I came across this a few weeks ago thanks to a blog I read from Poynter. A lot of discussion is being had in schools of journalism and ag communication about the integration of technology into newsrooms. In fact much of my own research focuses on it. Several journalists have united to share resources and ideas, using the same technology they are trying to learn. Wired Journalists is a social networking site for journalists with a current membership of 1554 individuals in the industry and journalism students. As ag communicators we are part of the journalism field. If you haven’t yet, join the group!
The quarter is wrapping up and I am finally having a few seconds to reflect. This has been a long quarter, as is any quarter when you teach a technology course. There are always computer glitches and tech issues that arise that throw new learners for a tailspin, but I wouldn’t change it for the world. The thing that is most gratifying for me is when their sites are done and how proud they are of what they can do. So as a proud teacher I have to share. I know I posted it before, but my students have been blogging and most recently they have posted podcasts which are interviews and photoshop tutorials. They did a great job! A few of my students also did a YouTube video. It is great!
I recently read something about how more magazines in 2007 have focused their online presence more than ever before. In the world of communication research it has been found that users want an interactive environment and are looking to online sources for information. Due to this there have been questions about the viability of traditional media. (This is where my research interest lies and how agriculture is facing this.)
One magazine is doing a great job of finding standings in this new world of media. By allowing users a very interactive experience that is in its own way a social networking site. At FastCompany.com readers can not only read magazine content they can add to it. I really feel this is where we will see mediagoing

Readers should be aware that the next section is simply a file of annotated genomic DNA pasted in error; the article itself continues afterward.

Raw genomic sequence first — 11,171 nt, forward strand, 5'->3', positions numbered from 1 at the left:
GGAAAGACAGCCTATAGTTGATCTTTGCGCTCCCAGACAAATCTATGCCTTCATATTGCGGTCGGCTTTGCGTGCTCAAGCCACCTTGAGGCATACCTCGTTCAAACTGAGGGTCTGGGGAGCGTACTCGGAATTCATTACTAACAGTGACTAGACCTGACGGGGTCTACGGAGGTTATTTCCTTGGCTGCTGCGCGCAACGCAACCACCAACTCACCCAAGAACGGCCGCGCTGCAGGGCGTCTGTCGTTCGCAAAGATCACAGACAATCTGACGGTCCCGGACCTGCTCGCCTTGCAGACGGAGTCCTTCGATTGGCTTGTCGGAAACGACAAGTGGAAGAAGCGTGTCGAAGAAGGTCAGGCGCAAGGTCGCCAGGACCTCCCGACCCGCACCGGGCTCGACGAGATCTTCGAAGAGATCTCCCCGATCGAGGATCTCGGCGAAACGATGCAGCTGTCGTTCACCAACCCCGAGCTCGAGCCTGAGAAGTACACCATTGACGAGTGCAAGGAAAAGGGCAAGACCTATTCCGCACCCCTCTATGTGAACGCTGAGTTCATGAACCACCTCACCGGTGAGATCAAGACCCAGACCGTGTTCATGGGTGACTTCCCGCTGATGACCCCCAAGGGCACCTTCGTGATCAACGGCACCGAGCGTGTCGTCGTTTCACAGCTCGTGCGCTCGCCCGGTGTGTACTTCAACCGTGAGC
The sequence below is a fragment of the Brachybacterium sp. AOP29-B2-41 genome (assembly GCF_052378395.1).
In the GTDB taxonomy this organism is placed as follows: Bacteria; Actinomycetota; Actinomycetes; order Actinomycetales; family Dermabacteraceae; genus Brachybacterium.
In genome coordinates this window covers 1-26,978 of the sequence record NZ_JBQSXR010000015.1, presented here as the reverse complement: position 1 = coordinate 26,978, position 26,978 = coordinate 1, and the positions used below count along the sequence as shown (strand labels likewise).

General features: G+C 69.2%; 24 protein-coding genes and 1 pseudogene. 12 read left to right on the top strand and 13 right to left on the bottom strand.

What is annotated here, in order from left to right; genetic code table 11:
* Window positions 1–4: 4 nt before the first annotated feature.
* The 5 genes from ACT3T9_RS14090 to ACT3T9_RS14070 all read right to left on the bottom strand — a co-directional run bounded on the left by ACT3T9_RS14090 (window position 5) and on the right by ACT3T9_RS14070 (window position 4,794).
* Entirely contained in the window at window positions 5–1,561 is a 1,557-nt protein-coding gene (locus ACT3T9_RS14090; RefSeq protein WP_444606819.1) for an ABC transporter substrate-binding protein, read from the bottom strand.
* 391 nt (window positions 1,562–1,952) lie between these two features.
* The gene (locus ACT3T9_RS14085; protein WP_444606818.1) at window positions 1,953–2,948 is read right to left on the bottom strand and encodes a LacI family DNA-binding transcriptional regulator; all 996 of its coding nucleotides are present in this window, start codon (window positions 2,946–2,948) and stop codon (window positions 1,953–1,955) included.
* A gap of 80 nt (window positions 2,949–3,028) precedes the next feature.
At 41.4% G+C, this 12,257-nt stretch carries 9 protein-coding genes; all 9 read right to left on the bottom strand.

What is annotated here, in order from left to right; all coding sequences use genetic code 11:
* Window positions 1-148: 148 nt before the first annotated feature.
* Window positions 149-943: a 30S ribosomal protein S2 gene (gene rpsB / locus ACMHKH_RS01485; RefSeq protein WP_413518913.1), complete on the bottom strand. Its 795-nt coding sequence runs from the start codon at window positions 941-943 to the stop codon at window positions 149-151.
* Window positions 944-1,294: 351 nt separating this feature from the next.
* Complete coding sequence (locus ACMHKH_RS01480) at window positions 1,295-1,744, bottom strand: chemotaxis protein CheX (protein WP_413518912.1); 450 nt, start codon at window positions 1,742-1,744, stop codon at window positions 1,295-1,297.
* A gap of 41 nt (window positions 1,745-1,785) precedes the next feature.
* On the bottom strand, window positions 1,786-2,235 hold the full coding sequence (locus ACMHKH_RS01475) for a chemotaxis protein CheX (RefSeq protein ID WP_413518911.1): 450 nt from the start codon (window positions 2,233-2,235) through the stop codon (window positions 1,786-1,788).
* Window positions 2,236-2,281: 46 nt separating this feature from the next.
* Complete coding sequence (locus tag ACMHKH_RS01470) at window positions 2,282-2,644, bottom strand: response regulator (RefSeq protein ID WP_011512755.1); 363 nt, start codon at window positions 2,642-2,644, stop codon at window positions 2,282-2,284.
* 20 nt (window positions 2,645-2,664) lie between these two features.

As any assistant professor the word “tenure” sends shivers down my spine. The old adage “publish or perish” is always floating in the back of my mind. But the other day something hit me… I have always been told don’t do anything that doesn’t count toward your tenure. Such as will that presentation help you, will helping at that contest help you, etc. As I was cleaning my house on Sunday (for the first time in 4 weeks) I realized cleaning doesn’t count toward my tenure, and thus has moved to the bottom of my to-do list.
This is where the problem comes in. As a new professor the first thing you have to learn is how to balance this world of academia with the world you live in. You can’t forget the other things in your life that make the days good. Outside of our hallowed halls of the university are our families, our homes, our hobbies (yes we must still have hobbies). And maybe it takes a deep wiff of cleaning solution to remind me of that sometimes. Maybe if I focused on me as much as I do tenure, my house might get cleaned more often. Or maybe not 🙂